I left the house at 9:20 am to go to church. Actually, I should say to make preparations in the church kitchen because I am the Fellowship Class hostess and I use the worship service time to get the coffee and set-up ready.
There is a microphone feed back in the kitchen, so I listen while I move around.
This is such a nice way to not be sitting still for an hour and 20 minutes.
There was a mini-reception with cookies and punch and the coffee. A couple of our lady members are going out of state. One will be a teacher on a Hopi Indian Reservation, and the other is going to seminary, on her way to becoming a minister.
Even with cookies and punch, there wasn’t really any difference in how many more dishes went through the machine cycles. I left them to drain and went home for lunch.
There is to be a party in the building this Sunday afternoon for a couple celebrating their 50th wedding anniversary. Actually, their daughters were already putting up decorations when I left, but I did not want to be dealing with all those hot cups straight out of the dishwasher.
I promised myself I would head back in an hour, but I was distracted by a sidetrip for burning a new picture CD on my computer (to give to someone who would be at the party), and then Chris came home and told us a couple things that had happened at his job, and next thing I look and almost two hours had past.
Rushing back over to the church, I learned that other folks had put away the dishes just fine, or so I hoped. There was so much going on, and so many other people in the kitchen, I had to take a step back and Breathe. I was counted as a guest for this affair, so I could mingle with folks I haven’t seen in years.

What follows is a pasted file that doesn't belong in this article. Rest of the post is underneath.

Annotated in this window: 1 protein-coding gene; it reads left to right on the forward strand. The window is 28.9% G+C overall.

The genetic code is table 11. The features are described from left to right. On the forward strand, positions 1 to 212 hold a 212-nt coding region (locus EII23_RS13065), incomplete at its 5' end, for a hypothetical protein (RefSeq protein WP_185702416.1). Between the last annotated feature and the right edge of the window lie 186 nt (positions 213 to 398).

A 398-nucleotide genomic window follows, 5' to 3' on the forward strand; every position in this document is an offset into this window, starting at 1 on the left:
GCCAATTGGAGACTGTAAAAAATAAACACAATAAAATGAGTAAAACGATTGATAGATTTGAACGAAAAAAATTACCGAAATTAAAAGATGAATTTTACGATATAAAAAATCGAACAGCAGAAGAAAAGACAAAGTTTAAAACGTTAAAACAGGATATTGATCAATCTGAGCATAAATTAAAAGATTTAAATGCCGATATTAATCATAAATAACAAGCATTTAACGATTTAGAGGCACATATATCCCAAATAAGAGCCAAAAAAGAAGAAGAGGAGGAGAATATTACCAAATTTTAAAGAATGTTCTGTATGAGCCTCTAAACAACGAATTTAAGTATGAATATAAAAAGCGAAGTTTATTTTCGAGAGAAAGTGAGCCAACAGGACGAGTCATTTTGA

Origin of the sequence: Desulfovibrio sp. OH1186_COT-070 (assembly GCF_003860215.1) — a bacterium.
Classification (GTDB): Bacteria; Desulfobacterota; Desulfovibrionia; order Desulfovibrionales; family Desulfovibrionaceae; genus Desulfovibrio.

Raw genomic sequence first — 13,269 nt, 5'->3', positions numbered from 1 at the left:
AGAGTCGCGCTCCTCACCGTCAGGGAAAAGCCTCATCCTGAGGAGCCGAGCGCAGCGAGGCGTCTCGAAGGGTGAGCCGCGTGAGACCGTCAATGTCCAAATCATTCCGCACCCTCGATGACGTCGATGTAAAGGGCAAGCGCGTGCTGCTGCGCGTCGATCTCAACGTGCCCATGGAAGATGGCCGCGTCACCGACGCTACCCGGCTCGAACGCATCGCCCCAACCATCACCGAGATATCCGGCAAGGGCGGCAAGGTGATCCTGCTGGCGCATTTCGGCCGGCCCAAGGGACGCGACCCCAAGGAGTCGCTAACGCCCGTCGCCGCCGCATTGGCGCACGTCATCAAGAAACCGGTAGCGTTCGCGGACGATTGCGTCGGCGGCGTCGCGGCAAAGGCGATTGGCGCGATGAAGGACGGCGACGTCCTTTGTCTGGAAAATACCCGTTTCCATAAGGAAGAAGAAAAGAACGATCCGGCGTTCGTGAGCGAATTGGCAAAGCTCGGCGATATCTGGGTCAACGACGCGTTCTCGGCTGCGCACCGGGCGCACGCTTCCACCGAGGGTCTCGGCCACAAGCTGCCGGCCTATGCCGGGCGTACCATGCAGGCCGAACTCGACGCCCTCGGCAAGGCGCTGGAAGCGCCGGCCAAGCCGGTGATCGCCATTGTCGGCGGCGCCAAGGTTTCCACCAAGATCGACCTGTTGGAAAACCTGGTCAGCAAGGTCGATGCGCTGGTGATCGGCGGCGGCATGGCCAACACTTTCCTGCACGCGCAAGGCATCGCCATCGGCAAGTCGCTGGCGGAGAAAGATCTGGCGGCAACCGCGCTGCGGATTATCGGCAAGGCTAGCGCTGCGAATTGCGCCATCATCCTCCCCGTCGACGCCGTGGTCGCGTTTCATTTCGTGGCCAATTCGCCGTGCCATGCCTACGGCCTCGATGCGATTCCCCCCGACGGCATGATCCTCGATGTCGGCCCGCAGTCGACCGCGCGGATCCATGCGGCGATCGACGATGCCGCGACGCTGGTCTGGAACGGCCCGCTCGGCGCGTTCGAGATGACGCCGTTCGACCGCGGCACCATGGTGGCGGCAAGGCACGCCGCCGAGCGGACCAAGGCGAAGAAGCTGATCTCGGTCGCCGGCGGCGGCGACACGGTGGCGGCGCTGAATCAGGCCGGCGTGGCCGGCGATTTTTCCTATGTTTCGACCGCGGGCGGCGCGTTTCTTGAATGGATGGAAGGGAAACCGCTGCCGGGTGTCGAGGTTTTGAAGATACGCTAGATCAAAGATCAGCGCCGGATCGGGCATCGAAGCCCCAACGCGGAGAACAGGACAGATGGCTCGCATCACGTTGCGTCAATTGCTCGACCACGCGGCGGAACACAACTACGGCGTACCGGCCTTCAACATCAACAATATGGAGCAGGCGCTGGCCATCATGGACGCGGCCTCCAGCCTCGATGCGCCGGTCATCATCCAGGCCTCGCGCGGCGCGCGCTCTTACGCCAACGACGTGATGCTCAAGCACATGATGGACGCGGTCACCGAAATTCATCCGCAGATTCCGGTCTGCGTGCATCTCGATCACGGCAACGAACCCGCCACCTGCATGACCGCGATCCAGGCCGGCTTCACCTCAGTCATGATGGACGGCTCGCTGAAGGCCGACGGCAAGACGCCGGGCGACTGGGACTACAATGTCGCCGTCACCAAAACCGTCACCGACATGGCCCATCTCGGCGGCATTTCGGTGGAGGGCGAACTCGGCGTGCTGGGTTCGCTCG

On the wall was a poster of the family heritage and legacy. I never did catch how far back the generations went, but I was mighty impressed that someone could do so much research about who is related to who with dates of births and marriages and deaths. Also that someone would be able to get all those boxes to line up correctly for a computer printout. On the table were photos in albums or frames, and a Christmas tree with an appropriate ornament for each of the married years.
50th wedding anniversary parties don’t happen often enough. This was planned by their 4 children, 3 of whom are in their 40s like me, and the youngest, who I met the same month he graduated high school, is almost at that 4-0 himself. He has a little boy toddler walking around, and a wife so pretty I told him she should be a model, even after having had the baby.
It seems the oldest son had written some skits, portraying different scenes in the couple’s long life together. And he had asked different folks to do the acting/readings. From their first blind date to the planning of this party.
There were chuckles, and tears, and heads nodding in a knowing fashion.
A few songs by an older couple with the man playing a ukulele. Including one of my favorite John Denver songs. I was tapping along with my toe; too bad it was on carpet.
A really cool part was when the emcee asked for folks to stand up who had known this couple for 60 years. Then 50 years, and 40, 30, 20 (include me), counting down to someone who had met them just this afternoon.
There were speeches given by the guy who had been the Best Man, and the sister who was the Maid-of-Honor at their wedding.
The closing was a sort of prayer song sung by a grandson, with his sister accompanying on the piano. Absolutely lovely.
Then there were Eats. What they said was a light supper, of bar-b-Q sandwiches, and salads, and fruit. Followed by Pies of assorted flavors. Homemade rhubarb raisin, and cherry, and chocolate creme and others. It looked like a restaurant, only better.
As I was leaving the building, I noticed there was a camera set up on a tripod and family groups awaiting a turn for picture-taking. Like I said, a 50th anniversary doesn’t happen very often. This celebration brought relatives in from Hawaii, Arizona, Georgia, Indiana, and many parts of our prairie state of Illinois.
History that has been, and memoirs in the making.
~~love and Huggs, Diane